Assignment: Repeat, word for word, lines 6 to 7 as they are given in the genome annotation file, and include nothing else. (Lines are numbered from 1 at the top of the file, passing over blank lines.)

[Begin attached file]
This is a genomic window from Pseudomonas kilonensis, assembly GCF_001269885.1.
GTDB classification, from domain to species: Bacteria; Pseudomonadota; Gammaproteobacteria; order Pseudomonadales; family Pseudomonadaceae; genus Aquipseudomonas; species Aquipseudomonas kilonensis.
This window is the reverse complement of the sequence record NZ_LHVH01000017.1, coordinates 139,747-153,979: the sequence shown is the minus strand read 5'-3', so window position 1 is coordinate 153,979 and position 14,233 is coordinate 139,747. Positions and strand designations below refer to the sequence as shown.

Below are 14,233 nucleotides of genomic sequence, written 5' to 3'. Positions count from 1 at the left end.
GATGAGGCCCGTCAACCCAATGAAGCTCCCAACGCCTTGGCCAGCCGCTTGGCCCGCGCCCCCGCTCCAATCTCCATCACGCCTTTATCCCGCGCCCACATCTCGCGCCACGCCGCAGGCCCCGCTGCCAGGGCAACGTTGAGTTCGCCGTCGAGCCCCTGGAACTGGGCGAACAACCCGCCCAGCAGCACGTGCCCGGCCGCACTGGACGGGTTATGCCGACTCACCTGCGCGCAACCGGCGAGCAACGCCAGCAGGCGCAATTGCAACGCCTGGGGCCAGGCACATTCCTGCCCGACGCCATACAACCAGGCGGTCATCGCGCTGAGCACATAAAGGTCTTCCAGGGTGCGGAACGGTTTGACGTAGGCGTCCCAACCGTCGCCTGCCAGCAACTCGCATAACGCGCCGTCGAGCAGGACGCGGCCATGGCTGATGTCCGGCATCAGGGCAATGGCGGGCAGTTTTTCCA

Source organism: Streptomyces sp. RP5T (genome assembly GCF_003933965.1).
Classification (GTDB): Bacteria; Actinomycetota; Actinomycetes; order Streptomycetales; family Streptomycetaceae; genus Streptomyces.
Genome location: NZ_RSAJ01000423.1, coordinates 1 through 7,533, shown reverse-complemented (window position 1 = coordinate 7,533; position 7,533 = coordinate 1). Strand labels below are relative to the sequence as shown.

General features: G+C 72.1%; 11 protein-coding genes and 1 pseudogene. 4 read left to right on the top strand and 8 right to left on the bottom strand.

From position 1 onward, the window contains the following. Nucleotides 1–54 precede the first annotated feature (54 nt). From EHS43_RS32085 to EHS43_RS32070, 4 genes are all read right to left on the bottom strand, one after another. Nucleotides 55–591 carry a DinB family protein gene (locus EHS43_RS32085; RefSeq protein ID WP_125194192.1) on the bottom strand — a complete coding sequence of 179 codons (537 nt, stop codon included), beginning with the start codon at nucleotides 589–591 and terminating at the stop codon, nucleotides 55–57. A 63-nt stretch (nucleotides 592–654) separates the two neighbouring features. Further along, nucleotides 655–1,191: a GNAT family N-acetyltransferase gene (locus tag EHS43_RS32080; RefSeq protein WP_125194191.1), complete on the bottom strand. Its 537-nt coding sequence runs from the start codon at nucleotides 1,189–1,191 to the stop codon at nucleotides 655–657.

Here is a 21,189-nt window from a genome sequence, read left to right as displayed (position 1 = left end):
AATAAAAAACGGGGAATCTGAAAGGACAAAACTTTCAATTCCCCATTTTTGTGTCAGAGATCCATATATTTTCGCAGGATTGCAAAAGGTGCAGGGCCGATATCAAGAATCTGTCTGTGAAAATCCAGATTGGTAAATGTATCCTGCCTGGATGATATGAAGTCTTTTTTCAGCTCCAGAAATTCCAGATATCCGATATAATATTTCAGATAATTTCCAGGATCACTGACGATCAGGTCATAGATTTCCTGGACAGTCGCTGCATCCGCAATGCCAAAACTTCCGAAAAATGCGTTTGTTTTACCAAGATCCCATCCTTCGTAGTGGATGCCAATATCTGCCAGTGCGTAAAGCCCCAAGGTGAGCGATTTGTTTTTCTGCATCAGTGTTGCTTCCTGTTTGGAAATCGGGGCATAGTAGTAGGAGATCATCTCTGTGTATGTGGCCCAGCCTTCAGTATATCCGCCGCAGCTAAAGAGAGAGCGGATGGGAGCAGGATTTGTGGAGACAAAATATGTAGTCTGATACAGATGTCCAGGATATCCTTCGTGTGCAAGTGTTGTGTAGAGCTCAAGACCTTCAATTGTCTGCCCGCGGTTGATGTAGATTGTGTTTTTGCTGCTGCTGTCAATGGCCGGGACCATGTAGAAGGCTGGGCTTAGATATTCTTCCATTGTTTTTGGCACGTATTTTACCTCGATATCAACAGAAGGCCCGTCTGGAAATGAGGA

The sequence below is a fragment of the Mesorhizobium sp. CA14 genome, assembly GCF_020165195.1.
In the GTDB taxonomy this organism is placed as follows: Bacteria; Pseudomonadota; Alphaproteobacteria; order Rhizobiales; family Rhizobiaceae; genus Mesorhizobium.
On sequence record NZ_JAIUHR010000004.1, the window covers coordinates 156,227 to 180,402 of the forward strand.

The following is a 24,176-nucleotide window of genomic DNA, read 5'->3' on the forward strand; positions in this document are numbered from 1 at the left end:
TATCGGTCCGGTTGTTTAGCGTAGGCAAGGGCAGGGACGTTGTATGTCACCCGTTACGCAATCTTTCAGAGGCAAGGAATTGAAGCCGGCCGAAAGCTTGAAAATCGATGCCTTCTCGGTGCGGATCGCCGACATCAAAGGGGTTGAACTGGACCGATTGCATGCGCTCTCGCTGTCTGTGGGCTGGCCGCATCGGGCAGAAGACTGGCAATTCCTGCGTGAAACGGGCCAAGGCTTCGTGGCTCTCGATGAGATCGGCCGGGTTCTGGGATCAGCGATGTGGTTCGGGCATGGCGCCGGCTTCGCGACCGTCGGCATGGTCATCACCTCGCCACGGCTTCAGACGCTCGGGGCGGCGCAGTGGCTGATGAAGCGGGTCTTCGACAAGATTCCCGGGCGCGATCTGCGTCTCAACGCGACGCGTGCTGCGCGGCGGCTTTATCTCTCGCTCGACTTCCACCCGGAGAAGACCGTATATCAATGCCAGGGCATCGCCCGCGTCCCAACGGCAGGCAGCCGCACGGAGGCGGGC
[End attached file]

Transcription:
Source organism: Streptomyces sp. RP5T (genome assembly GCF_003933965.1).
Classification (GTDB): Bacteria; Actinomycetota; Actinomycetes; order Streptomycetales; family Streptomycetaceae; genus Streptomyces.